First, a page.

Investors reeling from a violent sell-off in emerging markets over the past six months again fled the rupee as India’s currency hit fresh lows, prompting the government to curb gold imports and oil exports to stem the widening deficit, Bloomberg reports.
The government has raised import taxes on gold, while raising export levies on petrol and diesel in a bid to check a rapidly widening gap in the current account. The moves sent Reliance Industries and other energy exporters lower, shedding the benchmark as much as 1.7 percent. The rupee fell again.
The actions highlight how emerging economies, especially those with twin current account and fiscal deficits, are increasingly facing pressure on their currencies as aggressive rate hikes by the US Federal Reserve fuel outflows. Despite holding the world’s fourth largest stock of reserves, the rupee has hit a series of record lows in recent weeks. The Indonesian rupiah, Asia’s other top-performing currency, fell to a two-year low on Friday.
New Delhi’s move also underscores the economic challenges facing Prime Minister Narendra Modi’s government as inflation in the world’s sixth-largest economy accelerates and external finances worsen. The central bank is fighting to slow the currency’s slide, and the rupee’s rampant depreciation will exacerbate price pressures and could prompt more rate hikes that will weigh on growth.
The measures “are aimed at reducing the looming pressure on the current account deficit and thus the currency,” said Madhavi Arora, chief economist at Emkay Global Financial Services. “Complementary policy efforts on both the fiscal and monetary sides effectively reflect the looming pain in the balance of payments deficit this year.”
As India’s central bank tries to pare the rupee’s 6 percent fall this year, banks reported dollar shortages as investors and companies rushed to exchange the rupee for other assets or pay for imports. The latest measures were prompted by a sudden surge in gold imports in May and June, the Treasury Department said on Friday.
The government has raised the import duty on gold to 12.5%, reversing a reduction imposed last year. Higher taxes on petrol and diesel shipments sent shares of Reliance Industries, a major exporter, down as much as 8.9%.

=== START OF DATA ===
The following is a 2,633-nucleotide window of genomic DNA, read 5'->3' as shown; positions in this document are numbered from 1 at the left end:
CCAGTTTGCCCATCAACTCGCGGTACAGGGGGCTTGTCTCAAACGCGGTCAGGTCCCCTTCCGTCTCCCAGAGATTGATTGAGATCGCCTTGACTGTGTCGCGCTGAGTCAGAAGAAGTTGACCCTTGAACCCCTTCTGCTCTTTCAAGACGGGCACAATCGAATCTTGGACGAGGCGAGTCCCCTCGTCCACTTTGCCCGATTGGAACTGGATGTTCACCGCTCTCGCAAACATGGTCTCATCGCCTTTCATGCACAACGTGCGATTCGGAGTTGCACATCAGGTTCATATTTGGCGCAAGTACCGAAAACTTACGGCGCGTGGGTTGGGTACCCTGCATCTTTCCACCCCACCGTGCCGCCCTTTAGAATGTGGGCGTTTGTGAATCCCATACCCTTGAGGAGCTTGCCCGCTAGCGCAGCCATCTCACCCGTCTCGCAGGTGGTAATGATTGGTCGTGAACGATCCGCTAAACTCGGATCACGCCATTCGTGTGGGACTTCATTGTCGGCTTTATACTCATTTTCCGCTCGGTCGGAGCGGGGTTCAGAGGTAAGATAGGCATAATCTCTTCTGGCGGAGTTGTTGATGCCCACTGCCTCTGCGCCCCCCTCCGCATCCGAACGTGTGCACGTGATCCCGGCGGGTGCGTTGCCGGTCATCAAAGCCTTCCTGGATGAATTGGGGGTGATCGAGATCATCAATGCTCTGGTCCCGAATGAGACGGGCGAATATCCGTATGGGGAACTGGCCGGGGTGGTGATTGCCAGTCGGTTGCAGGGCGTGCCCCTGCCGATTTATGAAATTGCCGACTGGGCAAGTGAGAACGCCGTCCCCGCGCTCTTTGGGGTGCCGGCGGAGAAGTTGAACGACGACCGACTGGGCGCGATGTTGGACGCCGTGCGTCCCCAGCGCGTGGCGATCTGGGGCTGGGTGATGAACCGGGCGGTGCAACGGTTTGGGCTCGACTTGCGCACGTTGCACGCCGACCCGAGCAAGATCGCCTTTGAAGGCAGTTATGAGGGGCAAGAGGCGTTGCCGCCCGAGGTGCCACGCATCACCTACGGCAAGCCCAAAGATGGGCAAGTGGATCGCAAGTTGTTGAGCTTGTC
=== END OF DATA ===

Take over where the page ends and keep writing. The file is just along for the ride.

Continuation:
India is the world’s second-biggest consumer of gold, and local futures rose as much as 3 percent in Mumbai, the biggest intraday jump in nearly four months, on higher import costs.
Finance Minister Nirmala Sitharaman said on Friday that India is seeking to discourage gold imports as it helps maintain the currency. He added that “emergency times” called for such measures, including the imposition of an emergency tax on fuel exports.
“The challenges come from the same source, which is higher commodity prices,” said Rahul Bajoria, senior economist at Barclays Bank Plc. “India can neither find supply onshore nor will it be able to reduce its oil consumption. This makes the whole situation much more unpredictable both in terms of how it will develop and how long it will continue.”
For the broader fuel market, a decline in Indian exports could further tighten global markets struggling with reduced supply from Russia and rising post-pandemic demand.
Friday’s measures highlight that the central bank has a tough battle to fight on the foreign front in the coming months. RBI Governor Shaktikanta Das said the central bank is using a multi-pronged intervention approach to minimize real dollar outflows and will not allow an uncontrolled depreciation of the rupee.
And while investors have been wary of emerging market stress since Sri Lanka’s struggle with a dollar crisis that led to hyperinflation, the RBI has nearly $600 billion in foreign exchange reserves. But those reserves are being depleted as the central bank steps up its fight to halt the rupee’s slide amid capital outflows and a current account gap expected to double this year.
“Investors should expect the currency to continue to depreciate,” said Arvind Chari, chief investment officer at Quantum Advisors Pvt. in Mumbai. “Will more taxes on exports affect corporate activity? Maybe not in the short term, but it could in the medium and long term.”